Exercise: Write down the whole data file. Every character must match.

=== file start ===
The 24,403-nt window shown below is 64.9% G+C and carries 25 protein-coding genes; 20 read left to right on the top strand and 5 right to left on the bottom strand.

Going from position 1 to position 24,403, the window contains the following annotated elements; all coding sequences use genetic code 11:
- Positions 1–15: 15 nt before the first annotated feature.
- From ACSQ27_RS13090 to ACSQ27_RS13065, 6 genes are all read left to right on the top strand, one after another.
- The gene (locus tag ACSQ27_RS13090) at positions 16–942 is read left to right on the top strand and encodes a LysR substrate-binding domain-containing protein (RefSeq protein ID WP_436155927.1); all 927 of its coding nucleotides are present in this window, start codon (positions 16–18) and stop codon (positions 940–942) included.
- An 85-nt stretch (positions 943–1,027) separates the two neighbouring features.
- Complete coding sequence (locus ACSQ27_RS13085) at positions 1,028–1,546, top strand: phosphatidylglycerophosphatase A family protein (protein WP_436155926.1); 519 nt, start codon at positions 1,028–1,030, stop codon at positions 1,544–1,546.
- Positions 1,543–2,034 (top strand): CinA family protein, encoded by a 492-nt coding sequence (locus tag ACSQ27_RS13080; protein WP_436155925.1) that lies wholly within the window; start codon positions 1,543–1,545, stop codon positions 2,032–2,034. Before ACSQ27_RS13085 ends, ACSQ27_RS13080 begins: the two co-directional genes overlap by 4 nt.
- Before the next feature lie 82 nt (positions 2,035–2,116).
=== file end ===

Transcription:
The 24,403-nt window shown below is 64.9% G+C and carries 25 protein-coding genes; 20 read left to right on the top strand and 5 right to left on the bottom strand.

Going from position 1 to position 24,403, the window contains the following annotated elements; all coding sequences use genetic code 11:
- Positions 1–15: 15 nt before the first annotated feature.
- From ACSQ27_RS13090 to ACSQ27_RS13065, 6 genes are all read left to right on the top strand, one after another.
- The gene (locus tag ACSQ27_RS13090) at positions 16–942 is read left to right on the top strand and encodes a LysR substrate-binding domain-containing protein (RefSeq protein ID WP_436155927.1); all 927 of its coding nucleotides are present in this window, start codon (positions 16–18) and stop codon (positions 940–942) included.
- An 85-nt stretch (positions 943–1,027) separates the two neighbouring features.
- Complete coding sequence (locus ACSQ27_RS13085) at positions 1,028–1,546, top strand: phosphatidylglycerophosphatase A family protein (protein WP_436155926.1); 519 nt, start codon at positions 1,028–1,030, stop codon at positions 1,544–1,546.
- Positions 1,543–2,034 (top strand): CinA family protein, encoded by a 492-nt coding sequence (locus tag ACSQ27_RS13080; protein WP_436155925.1) that lies wholly within the window; start codon positions 1,543–1,545, stop codon positions 2,032–2,034. Before ACSQ27_RS13085 ends, ACSQ27_RS13080 begins: the two co-directional genes overlap by 4 nt.
- Before the next feature lie 82 nt (positions 2,035–2,116).